Tag Archives: Dark Comedy

Free Fire

So, if Monty Python and Quentin Tarantino had a co-production to recreate the Black Knight of The Holy Grail as a heist gone wrong, you’d get Free Fire. This is an almost ceaselessly vulgar and violent confrontation at (of course) a gun sale gone wrong. Whether that is a good thing for you or not, is going to be a matter of mood and taste.

Director and co-writer Ben Wheatley reteamed with his High-Rise writer, Amy Jump, to bring this blood-fest to screen. The humor is dark and just as often missed the mark as hits it. On the other hand, the sound effects and engineering are really quite amazing. The biggest directing mistake Wheatley made was never giving us an overhead shot of the participants making their way around the killing field. It would have helped a little with the geography of the fight if folks were more easily located.

At the extreme end of the characters are Sharlto Copley (Chappie), Sam Riley (Pride and Prejudice and Zombies). Neither plays a believable character, but they certainly do so with abandon. It is the combination of both of them that is the excuse for the mayhem that follows.

As basic tough guys Cillian Murphy (Peaky Blinders), Jack Reynor (Sing Street), Noah Taylor (Deep Water), Babou Ceesay (Rogue One: A Star Wars Story), and Michael Smiley (Luther) fill out the gangs. Each feels a bit like stock characters, but none are overly empty of interest.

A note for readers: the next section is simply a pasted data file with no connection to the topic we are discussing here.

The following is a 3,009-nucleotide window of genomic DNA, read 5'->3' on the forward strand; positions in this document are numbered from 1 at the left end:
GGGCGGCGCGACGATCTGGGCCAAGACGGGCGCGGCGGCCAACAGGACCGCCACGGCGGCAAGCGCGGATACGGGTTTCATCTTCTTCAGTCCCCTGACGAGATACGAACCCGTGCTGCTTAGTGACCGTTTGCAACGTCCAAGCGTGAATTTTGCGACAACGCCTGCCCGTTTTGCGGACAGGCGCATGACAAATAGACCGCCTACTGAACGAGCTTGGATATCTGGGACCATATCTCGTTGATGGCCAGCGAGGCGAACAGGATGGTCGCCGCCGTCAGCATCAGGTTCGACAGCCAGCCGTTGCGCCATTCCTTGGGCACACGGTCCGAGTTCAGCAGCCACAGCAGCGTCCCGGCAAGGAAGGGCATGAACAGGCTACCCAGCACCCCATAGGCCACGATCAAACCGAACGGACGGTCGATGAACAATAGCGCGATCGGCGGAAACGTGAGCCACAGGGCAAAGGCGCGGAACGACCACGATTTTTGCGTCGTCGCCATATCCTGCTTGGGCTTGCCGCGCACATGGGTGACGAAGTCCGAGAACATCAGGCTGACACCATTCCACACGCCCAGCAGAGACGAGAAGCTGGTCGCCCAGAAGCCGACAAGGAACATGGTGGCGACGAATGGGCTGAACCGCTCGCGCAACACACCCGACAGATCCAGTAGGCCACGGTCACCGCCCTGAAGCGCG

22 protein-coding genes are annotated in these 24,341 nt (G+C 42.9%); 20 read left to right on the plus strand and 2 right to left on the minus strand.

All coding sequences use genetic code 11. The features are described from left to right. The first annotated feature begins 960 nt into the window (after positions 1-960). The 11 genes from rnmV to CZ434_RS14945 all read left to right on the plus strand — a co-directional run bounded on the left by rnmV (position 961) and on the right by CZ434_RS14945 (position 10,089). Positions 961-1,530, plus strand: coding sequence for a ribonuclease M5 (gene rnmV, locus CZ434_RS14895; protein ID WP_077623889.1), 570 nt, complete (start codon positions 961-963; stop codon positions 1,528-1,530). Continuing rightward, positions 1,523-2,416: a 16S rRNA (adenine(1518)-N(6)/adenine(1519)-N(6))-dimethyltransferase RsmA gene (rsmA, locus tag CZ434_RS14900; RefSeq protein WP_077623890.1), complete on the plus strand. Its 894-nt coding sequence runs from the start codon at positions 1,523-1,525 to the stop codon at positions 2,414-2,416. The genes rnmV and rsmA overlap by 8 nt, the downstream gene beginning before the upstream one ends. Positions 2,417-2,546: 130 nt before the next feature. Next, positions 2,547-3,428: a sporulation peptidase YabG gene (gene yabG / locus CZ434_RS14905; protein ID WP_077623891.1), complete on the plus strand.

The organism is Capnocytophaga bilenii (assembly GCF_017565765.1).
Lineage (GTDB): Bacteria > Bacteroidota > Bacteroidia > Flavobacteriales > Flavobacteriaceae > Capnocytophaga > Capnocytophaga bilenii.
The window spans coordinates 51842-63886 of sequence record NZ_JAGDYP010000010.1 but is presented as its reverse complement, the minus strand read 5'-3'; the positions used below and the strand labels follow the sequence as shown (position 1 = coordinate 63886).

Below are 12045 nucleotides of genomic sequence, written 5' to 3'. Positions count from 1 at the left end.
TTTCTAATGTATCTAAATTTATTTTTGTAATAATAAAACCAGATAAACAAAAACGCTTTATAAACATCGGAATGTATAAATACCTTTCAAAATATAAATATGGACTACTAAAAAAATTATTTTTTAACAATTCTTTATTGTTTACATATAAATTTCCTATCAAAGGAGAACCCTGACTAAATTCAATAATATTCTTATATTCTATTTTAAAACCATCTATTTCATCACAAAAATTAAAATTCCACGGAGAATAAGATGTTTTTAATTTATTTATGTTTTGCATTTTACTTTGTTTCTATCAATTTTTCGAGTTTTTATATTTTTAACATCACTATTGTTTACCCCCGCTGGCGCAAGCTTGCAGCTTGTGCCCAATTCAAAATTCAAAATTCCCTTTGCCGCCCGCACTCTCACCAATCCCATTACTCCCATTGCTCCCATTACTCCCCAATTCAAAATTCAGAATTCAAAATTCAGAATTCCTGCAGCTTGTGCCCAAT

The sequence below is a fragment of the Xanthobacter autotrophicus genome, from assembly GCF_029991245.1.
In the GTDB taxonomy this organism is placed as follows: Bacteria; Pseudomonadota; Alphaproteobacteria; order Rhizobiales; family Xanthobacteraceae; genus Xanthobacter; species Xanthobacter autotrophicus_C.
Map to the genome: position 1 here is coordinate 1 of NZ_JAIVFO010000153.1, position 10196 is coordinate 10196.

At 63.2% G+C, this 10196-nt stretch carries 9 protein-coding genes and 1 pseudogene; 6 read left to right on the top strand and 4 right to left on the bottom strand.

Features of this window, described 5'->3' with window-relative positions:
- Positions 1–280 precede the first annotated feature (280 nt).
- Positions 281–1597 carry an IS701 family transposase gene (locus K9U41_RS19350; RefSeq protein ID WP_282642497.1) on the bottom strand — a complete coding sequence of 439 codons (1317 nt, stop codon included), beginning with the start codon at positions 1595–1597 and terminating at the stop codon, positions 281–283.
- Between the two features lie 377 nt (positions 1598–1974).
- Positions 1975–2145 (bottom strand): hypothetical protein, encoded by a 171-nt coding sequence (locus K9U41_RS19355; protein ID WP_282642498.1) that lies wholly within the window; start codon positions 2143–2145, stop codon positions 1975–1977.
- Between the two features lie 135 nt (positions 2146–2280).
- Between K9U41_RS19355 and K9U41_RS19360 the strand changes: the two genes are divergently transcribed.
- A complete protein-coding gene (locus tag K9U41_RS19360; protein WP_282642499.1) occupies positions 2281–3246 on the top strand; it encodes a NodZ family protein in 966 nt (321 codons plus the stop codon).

But the two that really stand out as characters for me were Armie Hammer (The Man from U.N.C.L.E.) and Brie Larson (Kong: Skull Island). Each clearly has another life somewhere and all manner of things going on under the surface that we never get to understand, but which make their performances interesting rather than just loud.

Generally speaking, this isn’t a film for the weak of stomach or with sensitive hearing (language or gunfire). It, frankly, isn’t a very good film either, but it certainly will have its audience. I did laugh, on occasion, and winced a great deal through moments…even cheered once or twice quietly inside at the demise of a character or two. But there is little story and little to recommend. It is a vignette drawn out in loving detail for 90 minutes of lead filled hell. If that’s for you, then go for it, but there are plenty of better bullet strewn extravaganzas that actually have characters and plots you can latch onto.